Man and Boy take a rest in the ruins of a church in a still from the film.

“Persons attempting to find a motive in this narrative will be prosecuted; persons attempting to find a moral in it will be banished; persons attempting to find a plot in it will be shot.”
photo credit:

Now having said all that, I know I’m harping on the negative aspects of a movie that I’m giving a rating of “you really should see this” and considering adding to the thousand-best list. I don’t mean to. Blame it on the movie’s relentlessly bleak atmosphere, which I rush to add is perfectly appropriate for the material. And it’s obvious from the film’s reception, both critical (75% at Rotten Tomatoes) and popular (68% RT, 7.3 at IMDB), that its general plotlessness didn’t hamstring it, the way that sort of thing does with so many movies. (I ascribe the credit, or blame, for this solely to Hillcoat, whose mastery of celluloid shows new aspects with every movie he releases.) The movie does take a while to get up to speed, and it is intentionally (I assume) confusing/disorienting for a bit. Also, you have to pay attention to it or you’ll miss some of the more important bits, none of which I can tell you without major spoilers. Trust me, it’s worth paying the extra attention when one of them rolls around. Hillcoat takes a lot of time setting up most of his characters, even the minor ones, which make the movie feel slow. Don’t let that deter you; this is one you will find yourself mulling over long after the final frame has passed your eyes. *** ½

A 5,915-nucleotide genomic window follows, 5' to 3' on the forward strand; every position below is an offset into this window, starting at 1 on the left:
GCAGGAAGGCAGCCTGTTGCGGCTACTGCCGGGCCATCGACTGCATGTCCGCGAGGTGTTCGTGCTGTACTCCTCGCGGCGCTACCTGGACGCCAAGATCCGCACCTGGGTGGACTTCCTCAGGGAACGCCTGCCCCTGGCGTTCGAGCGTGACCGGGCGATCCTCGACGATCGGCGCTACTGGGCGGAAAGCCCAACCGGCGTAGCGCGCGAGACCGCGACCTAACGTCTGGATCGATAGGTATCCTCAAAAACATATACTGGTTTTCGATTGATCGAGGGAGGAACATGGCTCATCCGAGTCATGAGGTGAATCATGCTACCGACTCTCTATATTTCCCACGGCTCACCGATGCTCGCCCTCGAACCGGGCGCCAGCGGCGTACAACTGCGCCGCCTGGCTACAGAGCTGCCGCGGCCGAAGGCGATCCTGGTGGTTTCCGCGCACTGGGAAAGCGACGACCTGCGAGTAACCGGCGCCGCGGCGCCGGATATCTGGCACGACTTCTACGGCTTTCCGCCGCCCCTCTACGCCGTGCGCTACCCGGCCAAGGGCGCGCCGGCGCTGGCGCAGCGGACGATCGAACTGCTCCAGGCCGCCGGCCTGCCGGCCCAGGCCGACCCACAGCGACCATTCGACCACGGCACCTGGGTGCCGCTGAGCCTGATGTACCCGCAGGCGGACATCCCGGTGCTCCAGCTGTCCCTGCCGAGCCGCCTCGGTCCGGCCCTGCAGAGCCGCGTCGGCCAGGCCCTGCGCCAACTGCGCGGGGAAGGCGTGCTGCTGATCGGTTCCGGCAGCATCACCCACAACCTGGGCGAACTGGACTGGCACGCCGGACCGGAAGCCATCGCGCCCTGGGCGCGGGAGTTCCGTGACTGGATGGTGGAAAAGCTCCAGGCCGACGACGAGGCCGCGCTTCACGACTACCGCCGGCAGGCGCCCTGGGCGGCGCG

* According to IMDB’s trivia section, Duvall’s monologue is at least partly extemporaneous; when I read this, that little “I KNEW it!” light clicked in my head. It feels a little off with the rest of the script, and ends up marking the movie’s turning point. It may be complete coincidence that it falls where it does, though I suspect once they realized the gold they had, some editorial prowess was put to use subtly emphasizing the importance of that monologue. In any case, if you don’t watch the movie for any other reason, watch it for this scene; it is the post-apocalyptic equivalent of Michael Fassbender’s riveting monologue in Hunger.

About Robert "Goat" Beveridge

Media critic (amateur, semi-pro, and for one brief shining moment in 2000 pro) since 1986. Guy behind noise/powerelectronics band XTerminal (after many small stints in jazz, rock, and metal bands). Known for being tactless but honest.